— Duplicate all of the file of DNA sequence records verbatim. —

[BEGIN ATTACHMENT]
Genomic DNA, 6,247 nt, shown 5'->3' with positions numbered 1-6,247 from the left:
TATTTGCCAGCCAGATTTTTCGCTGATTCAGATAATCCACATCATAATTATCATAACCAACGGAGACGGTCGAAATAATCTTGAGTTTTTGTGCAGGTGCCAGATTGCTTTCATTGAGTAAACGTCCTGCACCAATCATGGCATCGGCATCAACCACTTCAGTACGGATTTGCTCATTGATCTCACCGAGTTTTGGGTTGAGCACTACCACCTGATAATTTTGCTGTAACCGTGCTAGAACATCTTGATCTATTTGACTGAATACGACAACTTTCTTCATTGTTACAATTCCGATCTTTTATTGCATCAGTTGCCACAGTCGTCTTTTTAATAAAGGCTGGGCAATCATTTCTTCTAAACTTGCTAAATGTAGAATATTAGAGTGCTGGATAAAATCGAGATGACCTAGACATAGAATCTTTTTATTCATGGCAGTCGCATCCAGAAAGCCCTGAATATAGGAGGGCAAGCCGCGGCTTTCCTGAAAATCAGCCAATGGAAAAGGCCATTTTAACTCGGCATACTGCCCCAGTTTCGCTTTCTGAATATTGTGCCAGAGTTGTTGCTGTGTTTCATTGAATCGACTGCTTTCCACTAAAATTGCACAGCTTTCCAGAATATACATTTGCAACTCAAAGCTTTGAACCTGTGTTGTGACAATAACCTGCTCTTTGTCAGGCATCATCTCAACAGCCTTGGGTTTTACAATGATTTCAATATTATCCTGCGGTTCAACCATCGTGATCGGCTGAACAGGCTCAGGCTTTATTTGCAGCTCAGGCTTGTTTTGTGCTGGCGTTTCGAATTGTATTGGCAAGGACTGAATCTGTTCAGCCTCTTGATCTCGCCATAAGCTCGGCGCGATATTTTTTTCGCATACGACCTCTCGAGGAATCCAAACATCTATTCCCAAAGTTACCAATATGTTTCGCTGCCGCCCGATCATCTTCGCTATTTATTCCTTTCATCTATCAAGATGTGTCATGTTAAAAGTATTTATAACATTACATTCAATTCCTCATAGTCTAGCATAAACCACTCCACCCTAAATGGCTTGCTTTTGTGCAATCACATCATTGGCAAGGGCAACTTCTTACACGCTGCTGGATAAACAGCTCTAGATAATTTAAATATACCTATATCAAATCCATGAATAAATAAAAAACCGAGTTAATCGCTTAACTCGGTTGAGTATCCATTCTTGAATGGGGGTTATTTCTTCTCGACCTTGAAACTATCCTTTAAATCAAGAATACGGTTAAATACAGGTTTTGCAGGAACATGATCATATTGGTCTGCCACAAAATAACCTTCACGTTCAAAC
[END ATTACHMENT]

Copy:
Genomic DNA, 6,247 nt, shown 5'->3' with positions numbered 1-6,247 from the left:
TATTTGCCAGCCAGATTTTTCGCTGATTCAGATAATCCACATCATAATTATCATAACCAACGGAGACGGTCGAAATAATCTTGAGTTTTTGTGCAGGTGCCAGATTGCTTTCATTGAGTAAACGTCCTGCACCAATCATGGCATCGGCATCAACCACTTCAGTACGGATTTGCTCATTGATCTCACCGAGTTTTGGGTTGAGCACTACCACCTGATAATTTTGCTGTAACCGTGCTAGAACATCTTGATCTATTTGACTGAATACGACAACTTTCTTCATTGTTACAATTCCGATCTTTTATTGCATCAGTTGCCACAGTCGTCTTTTTAATAAAGGCTGGGCAATCATTTCTTCTAAACTTGCTAAATGTAGAATATTAGAGTGCTGGATAAAATCGAGATGACCTAGACATAGAATCTTTTTATTCATGGCAGTCGCATCCAGAAAGCCCTGAATATAGGAGGGCAAGCCGCGGCTTTCCTGAAAATCAGCCAATGGAAAAGGCCATTTTAACTCGGCATACTGCCCCAGTTTCGCTTTCTGAATATTGTGCCAGAGTTGTTGCTGTGTTTCATTGAATCGACTGCTTTCCACTAAAATTGCACAGCTTTCCAGAATATACATTTGCAACTCAAAGCTTTGAACCTGTGTTGTGACAATAACCTGCTCTTTGTCAGGCATCATCTCAACAGCCTTGGGTTTTACAATGATTTCAATATTATCCTGCGGTTCAACCATCGTGATCGGCTGAACAGGCTCAGGCTTTATTTGCAGCTCAGGCTTGTTTTGTGCTGGCGTTTCGAATTGTATTGGCAAGGACTGAATCTGTTCAGCCTCTTGATCTCGCCATAAGCTCGGCGCGATATTTTTTTCGCATACGACCTCTCGAGGAATCCAAACATCTATTCCCAAAGTTACCAATATGTTTCGCTGCCGCCCGATCATCTTCGCTATTTATTCCTTTCATCTATCAAGATGTGTCATGTTAAAAGTATTTATAACATTACATTCAATTCCTCATAGTCTAGCATAAACCACTCCACCCTAAATGGCTTGCTTTTGTGCAATCACATCATTGGCAAGGGCAACTTCTTACACGCTGCTGGATAAACAGCTCTAGATAATTTAAATATACCTATATCAAATCCATGAATAAATAAAAAACCGAGTTAATCGCTTAACTCGGTTGAGTATCCATTCTTGAATGGGGGTTATTTCTTCTCGACCTTGAAACTATCCTTTAAATCAAGAATACGGTTAAATACAGGTTTTGCAGGAACATGATCATATTGGTCTGCCACAAAATAACCTTCACGTTCAAAC